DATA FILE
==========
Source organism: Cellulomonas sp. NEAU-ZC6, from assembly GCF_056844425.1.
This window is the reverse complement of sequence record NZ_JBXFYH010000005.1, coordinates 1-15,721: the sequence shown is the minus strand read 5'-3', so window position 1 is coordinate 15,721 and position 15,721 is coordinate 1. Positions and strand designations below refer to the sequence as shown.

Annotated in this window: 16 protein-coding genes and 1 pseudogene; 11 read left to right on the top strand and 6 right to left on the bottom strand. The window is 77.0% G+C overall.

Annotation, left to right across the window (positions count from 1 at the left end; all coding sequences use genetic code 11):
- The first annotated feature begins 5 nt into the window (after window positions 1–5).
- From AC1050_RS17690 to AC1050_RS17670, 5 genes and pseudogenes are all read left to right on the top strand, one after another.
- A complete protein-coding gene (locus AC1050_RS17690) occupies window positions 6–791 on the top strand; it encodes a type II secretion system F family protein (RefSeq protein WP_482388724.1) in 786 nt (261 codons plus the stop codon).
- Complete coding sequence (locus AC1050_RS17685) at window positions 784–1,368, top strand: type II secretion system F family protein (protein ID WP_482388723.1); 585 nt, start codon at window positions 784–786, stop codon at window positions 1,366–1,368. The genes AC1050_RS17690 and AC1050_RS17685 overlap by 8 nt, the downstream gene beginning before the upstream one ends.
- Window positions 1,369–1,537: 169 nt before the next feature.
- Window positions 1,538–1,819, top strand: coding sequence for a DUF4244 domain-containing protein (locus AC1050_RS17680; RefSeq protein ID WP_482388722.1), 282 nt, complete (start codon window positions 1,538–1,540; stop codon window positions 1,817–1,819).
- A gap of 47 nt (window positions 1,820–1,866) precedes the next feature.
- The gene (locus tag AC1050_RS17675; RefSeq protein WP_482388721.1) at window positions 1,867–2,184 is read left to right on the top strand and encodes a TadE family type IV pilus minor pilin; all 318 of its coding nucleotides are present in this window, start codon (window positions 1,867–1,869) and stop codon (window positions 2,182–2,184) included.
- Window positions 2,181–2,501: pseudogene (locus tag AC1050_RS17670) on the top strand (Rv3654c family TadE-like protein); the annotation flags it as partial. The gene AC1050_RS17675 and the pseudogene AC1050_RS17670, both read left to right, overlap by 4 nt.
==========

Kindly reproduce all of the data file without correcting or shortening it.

Source organism: Cellulomonas sp. NEAU-ZC6, from assembly GCF_056844425.1.
This window is the reverse complement of sequence record NZ_JBXFYH010000005.1, coordinates 1-15,721: the sequence shown is the minus strand read 5'-3', so window position 1 is coordinate 15,721 and position 15,721 is coordinate 1. Positions and strand designations below refer to the sequence as shown.

Annotated in this window: 16 protein-coding genes and 1 pseudogene; 11 read left to right on the top strand and 6 right to left on the bottom strand. The window is 77.0% G+C overall.

Annotation, left to right across the window (positions count from 1 at the left end; all coding sequences use genetic code 11):
- The first annotated feature begins 5 nt into the window (after window positions 1–5).
- From AC1050_RS17690 to AC1050_RS17670, 5 genes and pseudogenes are all read left to right on the top strand, one after another.
- A complete protein-coding gene (locus AC1050_RS17690) occupies window positions 6–791 on the top strand; it encodes a type II secretion system F family protein (RefSeq protein WP_482388724.1) in 786 nt (261 codons plus the stop codon).
- Complete coding sequence (locus AC1050_RS17685) at window positions 784–1,368, top strand: type II secretion system F family protein (protein ID WP_482388723.1); 585 nt, start codon at window positions 784–786, stop codon at window positions 1,366–1,368. The genes AC1050_RS17690 and AC1050_RS17685 overlap by 8 nt, the downstream gene beginning before the upstream one ends.
- Window positions 1,369–1,537: 169 nt before the next feature.
- Window positions 1,538–1,819, top strand: coding sequence for a DUF4244 domain-containing protein (locus AC1050_RS17680; RefSeq protein ID WP_482388722.1), 282 nt, complete (start codon window positions 1,538–1,540; stop codon window positions 1,817–1,819).
- A gap of 47 nt (window positions 1,820–1,866) precedes the next feature.
- The gene (locus tag AC1050_RS17675; RefSeq protein WP_482388721.1) at window positions 1,867–2,184 is read left to right on the top strand and encodes a TadE family type IV pilus minor pilin; all 318 of its coding nucleotides are present in this window, start codon (window positions 1,867–1,869) and stop codon (window positions 2,182–2,184) included.
- Window positions 2,181–2,501: pseudogene (locus tag AC1050_RS17670) on the top strand (Rv3654c family TadE-like protein); the annotation flags it as partial. The gene AC1050_RS17675 and the pseudogene AC1050_RS17670, both read left to right, overlap by 4 nt.